Journal of Community Genetics

, Volume 2, Issue 3, pp 153–163 | Cite as

Reasons for participating and genetic information needs among racially and ethnically diverse biobank participants: a focus group study

  • Samantha A. Streicher
  • Saskia C. Sanderson
  • Ethylin Wang Jabs
  • Michael Diefenbach
  • Meg Smirnoff
  • Inga Peter
  • Carol R. Horowitz
  • Barbara Brenner
  • Lynne D. Richardson
Original Article

Abstract

In order for DNA biobanks to be a valuable reservoir of genetic information, large numbers of participants from all racial and ethnic backgrounds need to be recruited. This study explored reasons for participating in a new biobank among primarily Hispanic and African American individuals, as well as their general attitudes towards genetic research, and their views on obtaining genetic tests. Focus groups were conducted with Mount Sinai Biobank participants recruited from predominantly lower income, minority communities. The topic guide included questions on The Mount Sinai Biobank, genetic research, and genetic testing. All focus groups were audio recorded, transcribed, and analyzed using thematic analysis. The six focus groups comprised 43 participants: 39 females and four males, aged 27–76 years, with a median household income category of $20,000–$39,999. Twenty-one participants were Hispanic, 20 African American, one Asian, and one White. Participants’ reasons for participating in the biobank included altruism, personal and family benefit, and general curiosity. Although there was evidence of conflation between genetic research and genetic testing, most participants held positive views of genetic research and expressed interest in receiving personal genetic test results. Participants wanted to learn more about genetic research and suggested various venues such as health fairs for disseminating information. Participation in biobanks by racial and ethnic minorities is apparently driven by altruism, and desire for personal or collective health benefits. Participants had generally positive attitudes, limited understanding of genetics and genetic research, and made useful suggestions regarding information dissemination mechanisms.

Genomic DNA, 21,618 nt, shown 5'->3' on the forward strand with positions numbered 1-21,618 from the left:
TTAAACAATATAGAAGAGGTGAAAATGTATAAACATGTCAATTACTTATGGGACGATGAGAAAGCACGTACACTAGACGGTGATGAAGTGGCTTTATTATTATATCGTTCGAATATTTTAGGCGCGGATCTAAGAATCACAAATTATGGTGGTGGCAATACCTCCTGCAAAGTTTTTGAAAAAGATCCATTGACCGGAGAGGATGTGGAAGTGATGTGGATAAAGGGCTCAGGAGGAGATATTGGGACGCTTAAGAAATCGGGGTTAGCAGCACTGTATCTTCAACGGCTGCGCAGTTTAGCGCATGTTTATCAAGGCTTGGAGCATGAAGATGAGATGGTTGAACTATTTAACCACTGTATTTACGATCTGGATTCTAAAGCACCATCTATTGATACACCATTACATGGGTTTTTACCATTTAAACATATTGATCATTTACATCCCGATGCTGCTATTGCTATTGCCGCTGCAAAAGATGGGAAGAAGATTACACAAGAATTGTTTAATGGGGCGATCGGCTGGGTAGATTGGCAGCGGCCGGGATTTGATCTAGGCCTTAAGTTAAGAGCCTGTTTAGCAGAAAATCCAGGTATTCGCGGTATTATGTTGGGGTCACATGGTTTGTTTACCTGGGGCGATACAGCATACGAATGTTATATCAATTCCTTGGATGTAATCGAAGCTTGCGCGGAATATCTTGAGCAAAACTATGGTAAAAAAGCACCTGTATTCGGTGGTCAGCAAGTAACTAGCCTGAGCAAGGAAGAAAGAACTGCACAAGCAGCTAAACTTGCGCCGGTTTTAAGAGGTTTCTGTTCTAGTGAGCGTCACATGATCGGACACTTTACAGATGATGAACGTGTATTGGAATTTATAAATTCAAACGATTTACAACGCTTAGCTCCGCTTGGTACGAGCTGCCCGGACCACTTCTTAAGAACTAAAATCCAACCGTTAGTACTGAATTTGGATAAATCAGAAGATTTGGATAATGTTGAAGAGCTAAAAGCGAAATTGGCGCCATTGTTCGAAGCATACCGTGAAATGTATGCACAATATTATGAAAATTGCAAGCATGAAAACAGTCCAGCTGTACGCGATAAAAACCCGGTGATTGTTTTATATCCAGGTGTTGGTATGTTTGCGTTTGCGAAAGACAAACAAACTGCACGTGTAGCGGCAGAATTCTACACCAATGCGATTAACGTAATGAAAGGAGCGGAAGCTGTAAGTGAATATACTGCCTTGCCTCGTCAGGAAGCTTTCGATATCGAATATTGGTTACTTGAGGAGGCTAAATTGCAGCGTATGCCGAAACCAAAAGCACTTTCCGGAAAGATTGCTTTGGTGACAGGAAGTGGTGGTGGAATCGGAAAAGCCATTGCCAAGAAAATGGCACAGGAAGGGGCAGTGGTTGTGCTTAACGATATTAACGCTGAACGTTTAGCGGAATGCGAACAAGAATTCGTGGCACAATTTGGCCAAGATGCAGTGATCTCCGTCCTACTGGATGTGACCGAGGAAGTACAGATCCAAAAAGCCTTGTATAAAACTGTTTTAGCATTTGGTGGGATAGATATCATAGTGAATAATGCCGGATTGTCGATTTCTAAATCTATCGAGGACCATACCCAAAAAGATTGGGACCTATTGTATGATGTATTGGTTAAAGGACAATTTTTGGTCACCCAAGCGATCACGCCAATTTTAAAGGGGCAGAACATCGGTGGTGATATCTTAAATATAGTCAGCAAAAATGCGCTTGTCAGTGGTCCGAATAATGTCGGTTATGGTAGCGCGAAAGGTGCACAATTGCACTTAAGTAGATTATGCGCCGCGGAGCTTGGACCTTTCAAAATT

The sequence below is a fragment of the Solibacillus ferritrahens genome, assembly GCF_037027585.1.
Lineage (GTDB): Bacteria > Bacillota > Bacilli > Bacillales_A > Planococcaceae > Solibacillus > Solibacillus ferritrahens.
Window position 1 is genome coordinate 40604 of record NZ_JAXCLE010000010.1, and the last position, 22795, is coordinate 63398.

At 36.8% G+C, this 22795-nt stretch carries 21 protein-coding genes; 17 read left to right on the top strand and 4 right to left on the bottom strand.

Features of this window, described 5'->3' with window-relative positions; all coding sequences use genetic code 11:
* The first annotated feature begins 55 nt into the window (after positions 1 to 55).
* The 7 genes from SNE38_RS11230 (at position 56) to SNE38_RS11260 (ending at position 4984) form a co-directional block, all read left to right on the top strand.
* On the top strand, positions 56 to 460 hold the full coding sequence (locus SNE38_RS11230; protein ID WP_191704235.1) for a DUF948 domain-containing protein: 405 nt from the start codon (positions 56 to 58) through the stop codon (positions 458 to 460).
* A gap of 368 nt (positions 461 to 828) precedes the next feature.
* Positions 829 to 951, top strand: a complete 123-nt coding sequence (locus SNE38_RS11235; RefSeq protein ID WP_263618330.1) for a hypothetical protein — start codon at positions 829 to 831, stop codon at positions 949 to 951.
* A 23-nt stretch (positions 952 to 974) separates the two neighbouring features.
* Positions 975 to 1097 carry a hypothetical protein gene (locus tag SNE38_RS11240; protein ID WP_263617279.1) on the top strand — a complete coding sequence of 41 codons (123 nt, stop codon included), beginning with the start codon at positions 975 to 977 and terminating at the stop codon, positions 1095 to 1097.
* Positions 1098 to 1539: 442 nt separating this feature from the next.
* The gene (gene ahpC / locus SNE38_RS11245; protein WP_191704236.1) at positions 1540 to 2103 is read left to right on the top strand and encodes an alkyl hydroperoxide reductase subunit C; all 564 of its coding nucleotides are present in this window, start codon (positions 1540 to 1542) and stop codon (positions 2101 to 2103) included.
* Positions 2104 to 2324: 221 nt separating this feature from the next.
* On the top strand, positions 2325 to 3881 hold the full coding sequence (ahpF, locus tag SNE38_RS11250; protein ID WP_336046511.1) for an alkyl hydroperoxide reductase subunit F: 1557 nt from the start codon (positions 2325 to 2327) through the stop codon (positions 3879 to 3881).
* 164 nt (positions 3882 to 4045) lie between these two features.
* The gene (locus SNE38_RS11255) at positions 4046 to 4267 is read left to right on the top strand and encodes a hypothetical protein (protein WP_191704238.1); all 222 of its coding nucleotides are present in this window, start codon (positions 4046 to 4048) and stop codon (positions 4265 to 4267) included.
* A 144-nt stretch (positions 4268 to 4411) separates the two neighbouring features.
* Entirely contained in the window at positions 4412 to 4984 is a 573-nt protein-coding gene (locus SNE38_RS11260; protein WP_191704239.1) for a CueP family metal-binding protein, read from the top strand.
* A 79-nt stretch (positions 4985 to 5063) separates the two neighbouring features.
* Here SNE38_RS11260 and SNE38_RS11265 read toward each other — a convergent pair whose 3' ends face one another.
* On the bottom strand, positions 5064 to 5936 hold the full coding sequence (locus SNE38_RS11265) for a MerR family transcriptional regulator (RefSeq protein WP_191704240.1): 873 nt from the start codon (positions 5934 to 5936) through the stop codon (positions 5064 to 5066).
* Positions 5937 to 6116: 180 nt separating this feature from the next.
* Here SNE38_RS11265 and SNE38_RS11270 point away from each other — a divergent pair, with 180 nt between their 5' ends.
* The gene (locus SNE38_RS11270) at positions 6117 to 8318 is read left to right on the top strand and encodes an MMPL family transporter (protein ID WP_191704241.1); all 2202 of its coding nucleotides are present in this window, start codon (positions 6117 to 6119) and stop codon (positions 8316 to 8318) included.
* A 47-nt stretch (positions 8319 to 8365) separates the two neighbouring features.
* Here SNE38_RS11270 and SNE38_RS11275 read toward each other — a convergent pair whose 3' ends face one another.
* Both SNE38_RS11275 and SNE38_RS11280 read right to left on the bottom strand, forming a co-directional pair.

Keywords

African American DNA biobank Focus groups Hispanics Motives 

Notes

Acknowledgments

This work was supported fully by the Seed Grant Program of The Charles R. Bronfman Institute for Personalized Medicine. We gratefully acknowledge Meryem Chaudhry, Cindy Clesca, Patria Gerardo, Pauline Johnson, Emmanuella Joseph, Janice Lam, Natalia Lyons, and Sayume Romero for their contributions to the data collection. We are very grateful to the community consultants who generously gave their time to help with this study, and to all the individuals who participated in the focus groups.

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Copyright information

© Springer-Verlag 2011

Authors and Affiliations

  • Samantha A. Streicher
    • 1
    • 8
  • Saskia C. Sanderson
    • 1
    • 5
    • 8
  • Ethylin Wang Jabs
    • 1
    • 8
  • Michael Diefenbach
    • 2
    • 8
  • Meg Smirnoff
    • 3
    • 8
  • Inga Peter
    • 1
    • 8
  • Carol R. Horowitz
    • 4
    • 5
    • 8
  • Barbara Brenner
    • 6
    • 8
  • Lynne D. Richardson
    • 4
    • 7
    • 8
  1. 1.Department of Genetics and Genomic SciencesMount Sinai School of MedicineNew YorkUSA
  2. 2.Department of UrologyMount Sinai School of MedicineNew YorkUSA
  3. 3.Department of NursingMount Sinai School of MedicineNew YorkUSA
  4. 4.Department of Health Evidence and PolicyMount Sinai School of MedicineNew YorkUSA
  5. 5.Department of MedicineMount Sinai School of MedicineNew YorkUSA
  6. 6.Department of Preventive MedicineMount Sinai School of MedicineNew YorkUSA
  7. 7.Department of Emergency MedicineMount Sinai School of MedicineNew YorkUSA
  8. 8.The Charles R. Bronfman Institute for Personalized MedicineMount Sinai School of MedicineNew YorkUSA

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